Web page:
I think it would be a safe estimate that nearly half (if not more) of truck drivers and CDL students have seen videos made by truck drivers. These video bloggers, vloggers, share their opinions and experiences they have during their day-to-day routines on the road. Bored and lonesome truck drivers “drive” the online traffic. Trucking-peers can rank up substantial amounts of hits quickly as they catch up with people who share familiar lifestyles.
There’s a couple driving forces for CDL drivers who start documenting themselves on personal YouTube channels. Firstly, usually younger and less seasoned drivers who have grown up in the internet-age so it’s common practice to just whip out their GoPro and share it. Younger drivers are also the people more likely to be tuning in to these transportation viral videos. These YouTube channels get popular because vloggers are eager to connect with fellow trucking social media gurus—which in turn leads to a more saturated market for gaining people to view their videos.
Another reason truck drivers have decided to document their transportation trials and tribulations is because there’s money that be made from it. When these YouTubers start seeing a pretty large following, they can put their account on a monetized platform so that advertisers pay big bucks just to advertise to the dedicated followers of that particular account.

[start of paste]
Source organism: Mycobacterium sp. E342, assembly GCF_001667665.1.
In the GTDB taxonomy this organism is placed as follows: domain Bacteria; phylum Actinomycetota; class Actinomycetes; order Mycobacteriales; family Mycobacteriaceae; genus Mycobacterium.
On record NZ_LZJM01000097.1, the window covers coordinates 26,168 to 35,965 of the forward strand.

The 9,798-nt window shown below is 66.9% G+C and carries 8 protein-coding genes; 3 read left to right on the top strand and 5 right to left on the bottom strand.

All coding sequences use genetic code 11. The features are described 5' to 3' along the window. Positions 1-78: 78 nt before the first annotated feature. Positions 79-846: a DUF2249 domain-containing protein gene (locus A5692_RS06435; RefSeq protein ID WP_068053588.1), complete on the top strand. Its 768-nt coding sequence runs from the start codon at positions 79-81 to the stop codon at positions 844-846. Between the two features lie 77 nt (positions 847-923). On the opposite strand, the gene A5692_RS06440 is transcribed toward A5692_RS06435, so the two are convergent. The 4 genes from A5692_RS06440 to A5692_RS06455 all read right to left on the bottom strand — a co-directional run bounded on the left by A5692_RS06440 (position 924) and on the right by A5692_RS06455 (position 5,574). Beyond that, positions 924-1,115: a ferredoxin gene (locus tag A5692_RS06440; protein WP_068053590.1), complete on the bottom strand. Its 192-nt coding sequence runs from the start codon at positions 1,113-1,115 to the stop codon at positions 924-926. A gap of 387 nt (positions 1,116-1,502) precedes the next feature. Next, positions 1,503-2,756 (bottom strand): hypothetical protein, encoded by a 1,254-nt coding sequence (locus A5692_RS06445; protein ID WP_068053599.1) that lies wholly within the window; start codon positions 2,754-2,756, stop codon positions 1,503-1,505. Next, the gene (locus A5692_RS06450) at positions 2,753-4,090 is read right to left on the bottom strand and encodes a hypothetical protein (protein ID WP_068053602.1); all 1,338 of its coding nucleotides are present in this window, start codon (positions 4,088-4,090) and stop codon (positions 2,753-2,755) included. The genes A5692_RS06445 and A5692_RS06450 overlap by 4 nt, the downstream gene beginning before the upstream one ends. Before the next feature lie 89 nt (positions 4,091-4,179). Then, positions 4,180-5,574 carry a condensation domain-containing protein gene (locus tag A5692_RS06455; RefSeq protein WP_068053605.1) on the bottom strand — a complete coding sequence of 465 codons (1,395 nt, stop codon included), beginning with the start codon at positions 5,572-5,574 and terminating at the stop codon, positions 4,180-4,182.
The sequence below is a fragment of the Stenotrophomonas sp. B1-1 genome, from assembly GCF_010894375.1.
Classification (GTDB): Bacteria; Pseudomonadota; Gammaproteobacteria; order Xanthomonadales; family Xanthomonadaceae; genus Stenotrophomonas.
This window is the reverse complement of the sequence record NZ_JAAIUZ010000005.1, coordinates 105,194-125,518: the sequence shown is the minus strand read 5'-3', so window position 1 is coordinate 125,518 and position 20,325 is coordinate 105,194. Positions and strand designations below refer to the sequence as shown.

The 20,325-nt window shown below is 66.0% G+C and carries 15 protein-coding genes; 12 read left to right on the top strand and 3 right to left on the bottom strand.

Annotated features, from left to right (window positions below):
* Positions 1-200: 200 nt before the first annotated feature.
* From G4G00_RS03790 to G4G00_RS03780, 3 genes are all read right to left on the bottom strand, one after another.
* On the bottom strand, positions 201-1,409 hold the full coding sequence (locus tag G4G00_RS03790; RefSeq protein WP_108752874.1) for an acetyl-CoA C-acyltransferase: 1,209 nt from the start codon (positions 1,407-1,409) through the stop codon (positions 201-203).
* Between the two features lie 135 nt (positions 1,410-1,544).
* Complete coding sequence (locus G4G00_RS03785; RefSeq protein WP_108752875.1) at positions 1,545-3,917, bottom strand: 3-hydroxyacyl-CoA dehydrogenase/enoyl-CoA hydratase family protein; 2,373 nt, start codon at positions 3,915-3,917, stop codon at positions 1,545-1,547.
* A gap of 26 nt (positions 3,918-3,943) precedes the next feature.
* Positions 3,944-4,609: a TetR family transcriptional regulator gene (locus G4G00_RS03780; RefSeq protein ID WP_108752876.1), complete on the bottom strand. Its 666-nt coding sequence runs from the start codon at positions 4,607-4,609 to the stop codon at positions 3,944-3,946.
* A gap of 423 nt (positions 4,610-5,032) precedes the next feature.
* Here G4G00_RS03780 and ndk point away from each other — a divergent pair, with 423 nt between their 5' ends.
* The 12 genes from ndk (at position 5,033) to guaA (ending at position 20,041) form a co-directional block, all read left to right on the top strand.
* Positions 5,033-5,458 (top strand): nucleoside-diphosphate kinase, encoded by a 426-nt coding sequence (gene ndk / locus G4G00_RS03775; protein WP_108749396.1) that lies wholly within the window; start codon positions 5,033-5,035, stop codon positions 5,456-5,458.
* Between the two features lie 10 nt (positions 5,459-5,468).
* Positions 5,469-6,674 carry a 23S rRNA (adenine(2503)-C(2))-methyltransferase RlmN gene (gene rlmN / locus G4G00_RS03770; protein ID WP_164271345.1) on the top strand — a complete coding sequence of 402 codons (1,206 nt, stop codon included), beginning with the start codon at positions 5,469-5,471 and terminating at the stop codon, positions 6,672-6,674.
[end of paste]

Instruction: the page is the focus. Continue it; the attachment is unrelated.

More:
The Good Side to Trucking YouTubing
YouTube personalities like Allie Knight, a young female driver with a large fan base of dedicated followers and quirky take on trucking, help abolish some of the negative stereotypes many associate with the industry. Seeing the light-hearted and good-natured people behind the wheel helps reassure the ignorant masses who still seem to think CDL drivers are anything less than upstanding citizens.
The Dark Side….
A large part of the draw toward posting anything online is an ability to rant and rave. However, some people don’t realize that the internet is not private and therefore, you want to be careful about what exactly you reveal on the web. For instance, one driver had the nutty idea to say some pretty bad things about one of his dispatchers and even included the man in his video. He also talked poorly about the company he drove for itself. He even so much as recorded a phone conversation to expose some of their less than savory practices. Sure, maybe he was facing an inconsiderate dispatcher in that particular moment. However, do you think he would even bother posting the video if the dispatcher had been more accommodating? Probably not. After all, that wouldn’t be nearly as compelling and wouldn’t get half the views as a less dramatic clip. Needless to say, that particular driver has since quit trucking altogether. There’s a fine line between sharing real experiences with some negative criticism and from trash-talking the industry or your employers.
7 Popular Truck Driving YouTube Stars: